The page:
"SF is an opportunity to have an intense relationship with your own imagination. It's a kind of drive-by poetry, trashy and addictive; it's fun. After that, for me, it's an opportunity to explore that kind of imaginative artifact from inside, and use a little camped-up contemporary science as a way of generating new metaphors around my typical obsessions."
—M. John Harrison, author of Light
"Science fiction does not really try to predict the future. That is a fact. It's not debatable. That is not the role of science fiction, to predict the future. Science fiction books and stories are not judged on whether they come true or not. Because if that were the case there'd be one science fiction book: the right one."
A science fiction writer may have, and often does have, other motivations in addition to pursuit of profit. He may wish to create "art for art's sake," he may want to warn the world against a course he feels disastrous (Orwell's 1984, Huxley's Brave New World — but please note that each is intensely entertaining, and that each made stacks of money), he may wish to urge the human race toward a course which he considers desirable (Bellamy's Looking Backward, Wells' Men Like Gods), he may wish to instruct, to uplift, or even to dazzle. But the science fiction writer — any fiction writer — must keep entertainment consciously in mind as his prime purpose... or he may find himself back dragging that old cotton sack.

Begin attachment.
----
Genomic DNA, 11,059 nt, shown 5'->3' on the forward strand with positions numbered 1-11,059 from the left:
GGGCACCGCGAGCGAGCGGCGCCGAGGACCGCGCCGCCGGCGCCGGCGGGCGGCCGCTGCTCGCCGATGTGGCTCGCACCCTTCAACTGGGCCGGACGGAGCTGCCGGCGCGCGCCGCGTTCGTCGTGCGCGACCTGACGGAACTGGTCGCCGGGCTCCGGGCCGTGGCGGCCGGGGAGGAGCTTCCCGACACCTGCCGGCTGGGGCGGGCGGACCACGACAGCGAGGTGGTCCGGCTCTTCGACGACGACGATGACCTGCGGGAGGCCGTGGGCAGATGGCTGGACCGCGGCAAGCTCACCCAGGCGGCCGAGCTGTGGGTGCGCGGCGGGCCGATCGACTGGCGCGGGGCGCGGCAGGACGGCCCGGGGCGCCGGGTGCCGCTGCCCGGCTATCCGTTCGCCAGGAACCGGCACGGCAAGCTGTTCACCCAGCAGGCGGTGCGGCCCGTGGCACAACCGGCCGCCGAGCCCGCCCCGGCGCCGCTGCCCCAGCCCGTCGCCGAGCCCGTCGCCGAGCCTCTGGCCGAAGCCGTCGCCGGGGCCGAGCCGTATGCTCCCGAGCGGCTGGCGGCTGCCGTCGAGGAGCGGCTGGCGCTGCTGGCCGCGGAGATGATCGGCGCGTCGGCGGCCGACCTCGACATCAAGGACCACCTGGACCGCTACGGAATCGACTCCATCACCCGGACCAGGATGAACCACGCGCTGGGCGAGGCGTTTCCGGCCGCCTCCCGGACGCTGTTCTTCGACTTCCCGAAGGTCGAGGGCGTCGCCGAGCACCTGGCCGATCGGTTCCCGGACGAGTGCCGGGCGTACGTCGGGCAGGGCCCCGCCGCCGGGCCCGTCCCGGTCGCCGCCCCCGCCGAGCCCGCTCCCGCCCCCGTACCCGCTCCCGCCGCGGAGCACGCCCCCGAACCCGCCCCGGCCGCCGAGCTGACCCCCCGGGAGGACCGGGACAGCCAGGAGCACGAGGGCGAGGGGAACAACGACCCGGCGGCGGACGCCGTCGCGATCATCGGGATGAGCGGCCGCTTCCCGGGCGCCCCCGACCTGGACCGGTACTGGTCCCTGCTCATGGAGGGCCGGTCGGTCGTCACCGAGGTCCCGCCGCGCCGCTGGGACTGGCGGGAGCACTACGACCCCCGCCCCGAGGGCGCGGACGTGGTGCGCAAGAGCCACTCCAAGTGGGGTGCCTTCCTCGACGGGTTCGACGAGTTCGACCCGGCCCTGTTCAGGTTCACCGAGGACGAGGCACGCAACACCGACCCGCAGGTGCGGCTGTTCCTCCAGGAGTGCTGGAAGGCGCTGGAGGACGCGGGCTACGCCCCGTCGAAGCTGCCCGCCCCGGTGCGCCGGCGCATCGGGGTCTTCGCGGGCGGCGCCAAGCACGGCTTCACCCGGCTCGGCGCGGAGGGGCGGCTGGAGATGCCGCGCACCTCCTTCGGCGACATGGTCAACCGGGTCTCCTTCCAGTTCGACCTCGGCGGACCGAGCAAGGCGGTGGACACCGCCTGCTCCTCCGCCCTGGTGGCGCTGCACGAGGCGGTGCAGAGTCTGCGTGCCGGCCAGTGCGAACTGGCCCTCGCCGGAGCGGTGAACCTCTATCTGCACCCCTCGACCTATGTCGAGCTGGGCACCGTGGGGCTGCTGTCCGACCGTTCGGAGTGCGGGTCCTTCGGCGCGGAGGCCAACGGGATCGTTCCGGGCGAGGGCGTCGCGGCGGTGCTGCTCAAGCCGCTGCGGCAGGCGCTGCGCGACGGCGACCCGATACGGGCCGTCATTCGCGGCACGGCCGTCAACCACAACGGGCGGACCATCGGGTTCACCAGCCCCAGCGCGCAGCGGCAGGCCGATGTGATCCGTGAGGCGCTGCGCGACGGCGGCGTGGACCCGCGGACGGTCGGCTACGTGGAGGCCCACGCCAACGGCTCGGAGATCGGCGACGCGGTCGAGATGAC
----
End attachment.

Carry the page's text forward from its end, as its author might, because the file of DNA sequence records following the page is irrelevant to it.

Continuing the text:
—Robert A. Heinlein, "Pandora's Box"
It is essential to understand the radical departure taken by genuine science fiction, which comes from a diametrically opposite literary tradition — a new kind of storytelling that often rebels against those very same archetypes Campbell venerated. An upstart belief in progress, egalitarianism, positive-sum games — and the slim but real possibility of decent human institutions.
And a compulsive questioning of rules! Authors like Greg Bear, John Brunner, Alice Sheldon, Frederik Pohl and Philip K. Dick always looked on any prescriptive storytelling formula as a direct challenge — a dare. This explains why science fiction has never been much welcomed at either extreme of the literary spectrum — comic books and "high literature."
As for the literary elite, postmodernists despise science fiction because of the word "science," while their older colleagues — steeped in Aristotle’s "Poetics" — find anathema the underlying assumption behind most high-quality SF: the bold assertion that there are no "eternal human verities." Things change, and change can be fascinating. Moreover, our children might outgrow us! They may become better, or learn from our mistakes and not repeat them. And if they don’t learn, that could be a riveting tragedy far exceeding Aristotle’s cramped and myopic definition. "On the Beach," "Soylent Green" and "1984" plumbed frightening depths. "Brave New World," "The Screwfly Solution" and "Fahrenheit 451" posed worrying questions. In contrast, "Oedipus Rex" is about as interesting as watching a hooked fish thrash futilely at the end of a line. You just want to put the poor doomed King of Thebes out of his misery — and find a way to punish his tormentors.
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